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The Colorado Rockies should not pay for Adam Ottavino

They should not try to outbid the big market teams reportedly interested in Ottavino.

It is not often that the Colorado Rockies are mentioned in the same free agency rumors as the New York Yankees and the Boston Red Sox. That is the case with the buzz around free agent Adam Ottavino this winter.

However enticing it may be to bring back him, though, the Rockies should let Adam Ottavino go. That’s not necessarily a controversial opinion, as most people seem to assume the price tag will be high For example, Kiley McDaniel predicted a three-year, $45 million contract over at FanGraphs. But the Rockies keep getting mentioned as being still in the mix. It’s worth saying that they should not sign him to a big deal.

Will it sting to lose a fan favorite like Otto? Of course. Will it be especially annoying to see a guy who feels like our own wearing a Yankees or Red Sox or Phillies hat? It most certainly will be. But the Rockies are coming off a season in which they learned at least two hard lessons about the risks of paying big for relievers.

Bryan Shaw posted a 130 ERA+ in 2017, his last season with the Cleveland Indians before he hit free agency. That collapsed to a 79 ERA+ in his disastrous 2018. Jake McGee posted a 140 ERA+ in 2017 as he earned himself a fresh new deal with the Rockies. That went all the way down to a 73 ERA+ last year. Both of those pitchers were notably absent from the postseason roster. They might bounce back, but those contracts already look bad, despite how good both of them looked in 2017.

Ottavino is in a different class than those guys when he’s good. He posted a 193 ERA+ with 13 K/9 last year. He was absolutely dominant, and he also feels like a different case because he is so smart and thoughtful in his approach. It’s not unreasonable to think he can maintain his excellent level of play. But there are also reasons to be skeptical that he can.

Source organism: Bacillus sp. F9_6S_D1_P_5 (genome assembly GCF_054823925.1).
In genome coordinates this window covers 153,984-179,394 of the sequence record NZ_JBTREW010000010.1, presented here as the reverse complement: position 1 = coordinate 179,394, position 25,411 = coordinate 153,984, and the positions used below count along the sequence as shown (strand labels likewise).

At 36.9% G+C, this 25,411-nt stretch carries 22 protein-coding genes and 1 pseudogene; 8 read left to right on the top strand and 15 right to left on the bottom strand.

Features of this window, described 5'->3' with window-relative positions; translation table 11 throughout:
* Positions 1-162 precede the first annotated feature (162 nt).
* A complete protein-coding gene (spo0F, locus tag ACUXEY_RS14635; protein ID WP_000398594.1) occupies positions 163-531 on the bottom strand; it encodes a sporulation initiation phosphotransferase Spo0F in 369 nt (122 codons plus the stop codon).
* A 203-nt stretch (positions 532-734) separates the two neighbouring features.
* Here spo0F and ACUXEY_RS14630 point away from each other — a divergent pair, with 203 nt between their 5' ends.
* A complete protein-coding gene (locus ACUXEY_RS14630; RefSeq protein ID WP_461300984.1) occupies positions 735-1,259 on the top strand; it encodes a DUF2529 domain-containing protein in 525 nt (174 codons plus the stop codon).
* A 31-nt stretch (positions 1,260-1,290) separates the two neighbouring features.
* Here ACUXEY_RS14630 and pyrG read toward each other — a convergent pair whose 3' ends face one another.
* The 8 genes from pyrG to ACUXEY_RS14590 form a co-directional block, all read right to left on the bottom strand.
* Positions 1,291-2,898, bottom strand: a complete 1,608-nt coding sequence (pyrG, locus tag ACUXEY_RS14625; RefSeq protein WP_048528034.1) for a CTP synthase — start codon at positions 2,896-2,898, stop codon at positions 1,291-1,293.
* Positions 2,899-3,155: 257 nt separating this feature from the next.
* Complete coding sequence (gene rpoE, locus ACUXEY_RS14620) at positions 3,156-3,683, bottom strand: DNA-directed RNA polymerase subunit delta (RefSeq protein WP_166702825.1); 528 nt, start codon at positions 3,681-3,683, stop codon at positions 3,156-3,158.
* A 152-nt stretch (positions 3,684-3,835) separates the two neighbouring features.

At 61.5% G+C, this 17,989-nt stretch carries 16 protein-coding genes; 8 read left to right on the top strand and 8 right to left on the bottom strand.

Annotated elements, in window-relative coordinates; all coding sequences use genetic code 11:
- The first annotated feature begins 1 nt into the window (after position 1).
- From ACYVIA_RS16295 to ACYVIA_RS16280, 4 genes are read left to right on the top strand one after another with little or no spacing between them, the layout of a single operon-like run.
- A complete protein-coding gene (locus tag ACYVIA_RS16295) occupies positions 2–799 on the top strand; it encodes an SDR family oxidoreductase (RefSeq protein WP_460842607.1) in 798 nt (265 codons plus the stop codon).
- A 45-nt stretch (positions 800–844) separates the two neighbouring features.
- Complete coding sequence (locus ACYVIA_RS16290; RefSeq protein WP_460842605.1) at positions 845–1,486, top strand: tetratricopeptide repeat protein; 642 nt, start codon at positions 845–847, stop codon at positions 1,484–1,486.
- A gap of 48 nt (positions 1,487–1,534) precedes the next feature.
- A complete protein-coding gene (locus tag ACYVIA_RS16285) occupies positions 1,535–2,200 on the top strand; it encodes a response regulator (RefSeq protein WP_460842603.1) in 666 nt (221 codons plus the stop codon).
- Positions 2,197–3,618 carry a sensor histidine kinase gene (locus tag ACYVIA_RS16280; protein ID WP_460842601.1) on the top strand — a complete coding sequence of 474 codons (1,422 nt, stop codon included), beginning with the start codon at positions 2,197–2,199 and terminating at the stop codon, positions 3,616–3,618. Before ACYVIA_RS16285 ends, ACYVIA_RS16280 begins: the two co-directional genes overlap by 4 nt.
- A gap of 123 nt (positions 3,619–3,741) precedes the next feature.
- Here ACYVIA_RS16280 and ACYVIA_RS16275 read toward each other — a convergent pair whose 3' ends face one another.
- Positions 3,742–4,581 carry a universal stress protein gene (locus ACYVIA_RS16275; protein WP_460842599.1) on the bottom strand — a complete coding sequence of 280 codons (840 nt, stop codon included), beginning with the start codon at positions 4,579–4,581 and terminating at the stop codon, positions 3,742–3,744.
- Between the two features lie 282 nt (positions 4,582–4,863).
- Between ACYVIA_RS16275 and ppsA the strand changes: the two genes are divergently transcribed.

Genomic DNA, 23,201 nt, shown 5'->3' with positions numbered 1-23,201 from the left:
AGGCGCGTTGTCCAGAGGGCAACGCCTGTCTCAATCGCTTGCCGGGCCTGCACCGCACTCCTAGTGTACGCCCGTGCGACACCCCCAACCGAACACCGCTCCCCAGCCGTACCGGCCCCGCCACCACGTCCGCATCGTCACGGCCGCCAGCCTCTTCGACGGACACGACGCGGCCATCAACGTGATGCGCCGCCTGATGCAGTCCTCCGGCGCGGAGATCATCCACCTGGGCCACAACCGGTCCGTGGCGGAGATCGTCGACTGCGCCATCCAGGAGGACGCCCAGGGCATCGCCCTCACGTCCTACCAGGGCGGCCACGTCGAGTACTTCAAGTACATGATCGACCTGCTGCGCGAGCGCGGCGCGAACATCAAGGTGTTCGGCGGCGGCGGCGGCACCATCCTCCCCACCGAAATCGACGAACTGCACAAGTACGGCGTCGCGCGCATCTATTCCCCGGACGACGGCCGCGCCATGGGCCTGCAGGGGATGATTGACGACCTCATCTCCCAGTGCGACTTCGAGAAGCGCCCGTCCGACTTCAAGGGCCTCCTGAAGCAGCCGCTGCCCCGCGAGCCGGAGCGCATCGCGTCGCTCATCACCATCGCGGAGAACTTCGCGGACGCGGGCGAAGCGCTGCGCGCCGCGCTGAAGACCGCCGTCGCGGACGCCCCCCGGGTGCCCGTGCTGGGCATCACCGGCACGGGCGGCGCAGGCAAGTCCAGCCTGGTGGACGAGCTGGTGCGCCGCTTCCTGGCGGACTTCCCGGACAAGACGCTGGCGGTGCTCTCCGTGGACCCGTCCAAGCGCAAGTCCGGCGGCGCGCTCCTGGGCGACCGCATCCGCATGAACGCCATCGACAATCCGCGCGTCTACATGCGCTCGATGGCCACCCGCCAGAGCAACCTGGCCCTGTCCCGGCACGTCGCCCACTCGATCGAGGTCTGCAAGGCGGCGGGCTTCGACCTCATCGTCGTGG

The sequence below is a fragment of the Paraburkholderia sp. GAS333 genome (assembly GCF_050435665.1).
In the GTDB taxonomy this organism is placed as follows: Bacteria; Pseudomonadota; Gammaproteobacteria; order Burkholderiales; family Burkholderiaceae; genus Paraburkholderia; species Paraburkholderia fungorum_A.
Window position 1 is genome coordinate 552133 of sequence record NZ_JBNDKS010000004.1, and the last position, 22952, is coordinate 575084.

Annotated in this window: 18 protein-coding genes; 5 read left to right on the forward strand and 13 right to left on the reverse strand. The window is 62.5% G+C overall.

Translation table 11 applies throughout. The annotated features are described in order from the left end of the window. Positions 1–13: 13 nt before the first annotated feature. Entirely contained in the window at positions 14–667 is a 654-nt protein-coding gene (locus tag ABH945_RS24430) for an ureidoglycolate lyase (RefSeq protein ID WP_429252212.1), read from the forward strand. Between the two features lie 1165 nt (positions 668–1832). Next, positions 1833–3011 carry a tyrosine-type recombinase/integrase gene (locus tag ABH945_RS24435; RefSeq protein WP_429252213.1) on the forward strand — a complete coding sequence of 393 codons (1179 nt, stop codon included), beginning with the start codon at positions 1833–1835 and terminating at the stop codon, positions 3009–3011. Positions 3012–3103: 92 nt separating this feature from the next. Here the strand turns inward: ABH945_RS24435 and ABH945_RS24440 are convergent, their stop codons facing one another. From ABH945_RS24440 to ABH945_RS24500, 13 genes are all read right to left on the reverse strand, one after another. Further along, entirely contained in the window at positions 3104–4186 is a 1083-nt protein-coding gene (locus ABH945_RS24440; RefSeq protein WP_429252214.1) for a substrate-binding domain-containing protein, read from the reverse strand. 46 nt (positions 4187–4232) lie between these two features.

At 33, Ottavino is not young. He also underwent Tommy John surgery in 2015 and then dealt with some lingering shoulder injuries in 2017. Otto has a crossfire delivery that is a huge part of his success but also looks like it can be hard to repeat sometimes, leading to occasional erratic command and trouble with wild pitches. Maybe we feel like we can trust him more than other back-end relievers, but maybe we shouldn’t, especially not at the premium prices that come in free agency.

Let’s look at the likely bullpen without Ottavino, noting the possibility that the Rockies make a different move to upgrade:

  • Chris Rusin
  • Harrison Musgrave
  • Jake McGee
  • Bryan Shaw
  • Seunghwan Oh
  • Scott Oberg
  • Wade Davis
  • Multi-headed reliever monster made up of Jeff Hoffman-Mike Dunn-other-guys

That group will miss Ottavino. Any team will feel the loss of a pitcher who put up the season he just did. But it will be difficult for Ottavino to match his outstanding results from this past season simply because of how great he was, especially at the beginning of the season. Whatever team gets him will likely be paying for his dominance last season and not necessarily his future results. In the meantime, the Rockies have just as good of a chance of having a good bullpen as they did last year. This is the part where we talk about the randomness of bullpens.

Bullpens are, say it with me, weird and unpredictable. We repeat that a lot, but as long as the Rockies keep chasing big-ticket relievers and giving us reasons to repeat it, we will just keep on saying it. Last winter they paid Shaw and McGee to form a dominant duo of setup men in front of Davis. Their best setup guys ended up being Oberg, who until last year was still kicking back and forth between the big leagues and Triple-A, and Ottavino, who was coming off a 2017 season where his ERA ended up north of 5.00.

Ottavino has a better chance than most to dominate in 2019 and beyond, but he also has a decent chance of crashing back to earth, not just because he is a reliever and that’s what relievers do, but also because he’s done it before already. In the meantime, the Rockies will be better off if they give themselves a lot of chances to have somebody emerge instead of just one expensive chance for Ottavino to do it again.

The Rockies should try to identify the best relievers and have a plan going into the season. It would have been great if that plan had worked last year. It will be great if the plan works this year. But because of the volatility of those plans, they should stay away from spending big on relievers in free agency, even ones as loved in purple as Otto. That should be the lesson from last winter.

Adam Ottavino’s emergence was a blast to watch. Fans felt invested in his Tommy John rehab and his long journey to dominance. It’s not just any player we’re talking about losing here. It’s not necessarily that the Rockies cannot afford Ottavino, but if we’re being realistic, they probably don’t have room to add another big contract to that bullpen, not with the holes they have elsewhere on the roster and not with the looming issue of a Nolan Arenado contract extension. They should look to spend money elsewhere.